I can't help wondering, given that the casualty's first reaction on finally coming to rest was to check his helmet camera, whether it was concern for the camera that prompted him to try to bat the falling ice away, rather then hunkering down and relying on his helmet to provide some protection. In a choice between a shattered hand vs a dented helmet, I know which one I hope I'd opt for in those few seconds (by which I mean it's always easy to be wise after the event, and in his position I cannot possibly be certain that I'd have done the right thing).
Taken as a whole, it does seem to be a good example of what divers call "The Incident Pit": a sequence of what might appear outwardly to be insignificant choices or minor errors which, when added up, result in unhappy consequences (fortunately not too unhappy in this instance - but even that was more down to luck, it could have turned out much worse). Divers share these kinds of narratives in order to learn from them and, hopefully, avoid going down similar paths. I think climbers could do well to adopt a similar approach, rather than the: "Wow, close one, good on you for having a go!" reaction which some people seem to think is appropriate. Maybe that kind of response is a way of expressing relief that the people involved ended up more or less OK - which is in itself understandable - but not if it gets in the way of analysing why things happened in a rational way with a view to avoiding them happening again.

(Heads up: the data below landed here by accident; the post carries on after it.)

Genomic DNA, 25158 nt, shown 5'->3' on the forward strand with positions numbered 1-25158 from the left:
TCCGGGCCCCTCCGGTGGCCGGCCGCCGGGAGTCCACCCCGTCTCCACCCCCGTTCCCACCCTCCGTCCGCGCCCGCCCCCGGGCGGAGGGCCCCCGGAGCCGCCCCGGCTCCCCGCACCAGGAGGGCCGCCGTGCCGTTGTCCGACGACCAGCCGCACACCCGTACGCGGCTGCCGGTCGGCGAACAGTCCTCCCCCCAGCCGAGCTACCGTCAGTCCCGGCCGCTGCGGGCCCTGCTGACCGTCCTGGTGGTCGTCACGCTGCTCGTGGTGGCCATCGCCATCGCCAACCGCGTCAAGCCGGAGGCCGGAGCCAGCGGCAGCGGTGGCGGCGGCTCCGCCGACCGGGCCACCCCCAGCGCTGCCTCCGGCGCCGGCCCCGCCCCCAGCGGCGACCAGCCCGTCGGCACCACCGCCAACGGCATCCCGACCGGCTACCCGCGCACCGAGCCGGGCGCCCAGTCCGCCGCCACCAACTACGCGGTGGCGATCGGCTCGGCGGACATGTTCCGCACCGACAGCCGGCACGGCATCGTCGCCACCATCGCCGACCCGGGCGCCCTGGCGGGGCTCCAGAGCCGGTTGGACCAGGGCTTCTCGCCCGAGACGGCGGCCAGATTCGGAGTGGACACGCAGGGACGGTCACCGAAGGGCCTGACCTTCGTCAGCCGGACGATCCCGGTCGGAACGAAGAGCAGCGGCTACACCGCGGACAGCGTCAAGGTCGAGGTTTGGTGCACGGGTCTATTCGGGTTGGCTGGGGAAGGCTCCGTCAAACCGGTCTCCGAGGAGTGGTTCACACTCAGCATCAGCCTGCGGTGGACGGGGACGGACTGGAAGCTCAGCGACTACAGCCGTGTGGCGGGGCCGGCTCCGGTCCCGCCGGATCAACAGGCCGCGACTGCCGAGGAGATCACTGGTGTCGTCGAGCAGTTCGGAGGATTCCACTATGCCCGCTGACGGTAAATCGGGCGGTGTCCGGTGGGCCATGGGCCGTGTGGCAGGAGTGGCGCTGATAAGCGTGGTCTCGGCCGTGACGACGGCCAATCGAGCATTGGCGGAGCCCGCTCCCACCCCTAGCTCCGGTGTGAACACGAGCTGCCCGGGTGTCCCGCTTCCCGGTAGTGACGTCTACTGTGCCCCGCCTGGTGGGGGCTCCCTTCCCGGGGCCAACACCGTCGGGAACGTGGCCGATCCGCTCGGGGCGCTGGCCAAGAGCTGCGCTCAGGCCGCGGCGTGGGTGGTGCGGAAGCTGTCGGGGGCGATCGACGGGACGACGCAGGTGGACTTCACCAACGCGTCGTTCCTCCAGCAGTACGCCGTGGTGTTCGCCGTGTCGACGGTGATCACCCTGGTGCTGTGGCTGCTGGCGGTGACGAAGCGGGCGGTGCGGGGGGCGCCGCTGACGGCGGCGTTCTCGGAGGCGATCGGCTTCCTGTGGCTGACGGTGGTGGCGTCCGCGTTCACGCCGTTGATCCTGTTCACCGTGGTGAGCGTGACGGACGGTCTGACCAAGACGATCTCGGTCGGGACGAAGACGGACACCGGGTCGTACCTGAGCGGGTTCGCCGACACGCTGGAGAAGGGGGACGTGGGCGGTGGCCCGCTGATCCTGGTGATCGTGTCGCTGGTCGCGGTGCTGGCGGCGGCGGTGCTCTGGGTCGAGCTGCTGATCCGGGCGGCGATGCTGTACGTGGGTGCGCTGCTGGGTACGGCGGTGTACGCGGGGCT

It's not unreasonable, but a piece of ice that big, going that fast could easily knock you out if it hit your helmet, then you're going to fall back down the gully with no control at all.
It could even have been palming it away saved his life, despite that doing so knocked him off. I don't think anyone can know one way or another.
> It's not unreasonable, but a piece of ice that big, going that fast could easily knock you out if it hit your helmet, then you're going to fall back down the gully with no control at all.
> It could even have been palming it away saved his life, despite that doing so knocked him off. I don't think anyone can know one way or another.
I think its a very reasonable comment. Hindsight is a wonderful thing. Hunkered in on your ice axes is absolutely the right thing to do instinctively. Leaning out, looking up waving your arm at it, is absolutely not.
Anyway looks like he's making some cash out of it (its copyrighted now!), wonder if the MR will see any of it..........
I think there is very little "absolute" about it. Neither you, me nor the bloke who fell off know whether what he did was the best or the worst thing to do. When it's one rock or one bit of ice you see, watching it fall so that you know if it is going to hit you or not, and whether you can dodge it or not, is no worse advice than "hunker down". If it even hits your helmet and your helmet works, you could still be left in a messed up state after than.
It's just silly to say that there is a right or wrong thing to do in situation like this; you have one or two seconds to make a decision,
I disagree with that. That's why people practice, practice and practice again what to do in various scenarios. It becomes second nature. Not just in climbing, in all walks of life.